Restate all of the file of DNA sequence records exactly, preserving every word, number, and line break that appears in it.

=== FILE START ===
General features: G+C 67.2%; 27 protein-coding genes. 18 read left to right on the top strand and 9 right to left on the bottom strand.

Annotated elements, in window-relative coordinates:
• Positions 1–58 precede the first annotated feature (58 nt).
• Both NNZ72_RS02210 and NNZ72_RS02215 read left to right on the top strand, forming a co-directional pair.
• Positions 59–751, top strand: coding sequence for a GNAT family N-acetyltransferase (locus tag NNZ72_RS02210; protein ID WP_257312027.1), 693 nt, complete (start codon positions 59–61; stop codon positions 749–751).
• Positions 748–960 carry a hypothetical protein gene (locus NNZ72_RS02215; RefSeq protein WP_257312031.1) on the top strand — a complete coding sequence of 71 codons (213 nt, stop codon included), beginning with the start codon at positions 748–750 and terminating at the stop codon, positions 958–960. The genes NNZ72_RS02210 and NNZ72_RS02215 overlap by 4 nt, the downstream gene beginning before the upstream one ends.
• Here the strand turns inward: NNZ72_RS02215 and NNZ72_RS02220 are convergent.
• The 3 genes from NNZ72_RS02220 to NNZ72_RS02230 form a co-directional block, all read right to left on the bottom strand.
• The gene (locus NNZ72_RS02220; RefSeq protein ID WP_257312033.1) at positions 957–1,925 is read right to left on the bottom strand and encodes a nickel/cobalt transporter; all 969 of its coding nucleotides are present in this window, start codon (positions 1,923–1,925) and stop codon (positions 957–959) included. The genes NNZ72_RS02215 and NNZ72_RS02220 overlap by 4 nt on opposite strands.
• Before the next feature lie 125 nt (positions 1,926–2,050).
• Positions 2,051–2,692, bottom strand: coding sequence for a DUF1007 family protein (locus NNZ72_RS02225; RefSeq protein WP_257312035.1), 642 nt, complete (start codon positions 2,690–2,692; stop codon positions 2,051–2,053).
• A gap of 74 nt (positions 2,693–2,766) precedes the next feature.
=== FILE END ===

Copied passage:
General features: G+C 67.2%; 27 protein-coding genes. 18 read left to right on the top strand and 9 right to left on the bottom strand.

Annotated elements, in window-relative coordinates:
• Positions 1–58 precede the first annotated feature (58 nt).
• Both NNZ72_RS02210 and NNZ72_RS02215 read left to right on the top strand, forming a co-directional pair.
• Positions 59–751, top strand: coding sequence for a GNAT family N-acetyltransferase (locus tag NNZ72_RS02210; protein ID WP_257312027.1), 693 nt, complete (start codon positions 59–61; stop codon positions 749–751).
• Positions 748–960 carry a hypothetical protein gene (locus NNZ72_RS02215; RefSeq protein WP_257312031.1) on the top strand — a complete coding sequence of 71 codons (213 nt, stop codon included), beginning with the start codon at positions 748–750 and terminating at the stop codon, positions 958–960. The genes NNZ72_RS02210 and NNZ72_RS02215 overlap by 4 nt, the downstream gene beginning before the upstream one ends.
• Here the strand turns inward: NNZ72_RS02215 and NNZ72_RS02220 are convergent.
• The 3 genes from NNZ72_RS02220 to NNZ72_RS02230 form a co-directional block, all read right to left on the bottom strand.
• The gene (locus NNZ72_RS02220; RefSeq protein ID WP_257312033.1) at positions 957–1,925 is read right to left on the bottom strand and encodes a nickel/cobalt transporter; all 969 of its coding nucleotides are present in this window, start codon (positions 1,923–1,925) and stop codon (positions 957–959) included. The genes NNZ72_RS02215 and NNZ72_RS02220 overlap by 4 nt on opposite strands.
• Before the next feature lie 125 nt (positions 1,926–2,050).
• Positions 2,051–2,692, bottom strand: coding sequence for a DUF1007 family protein (locus NNZ72_RS02225; RefSeq protein WP_257312035.1), 642 nt, complete (start codon positions 2,690–2,692; stop codon positions 2,051–2,053).
• A gap of 74 nt (positions 2,693–2,766) precedes the next feature.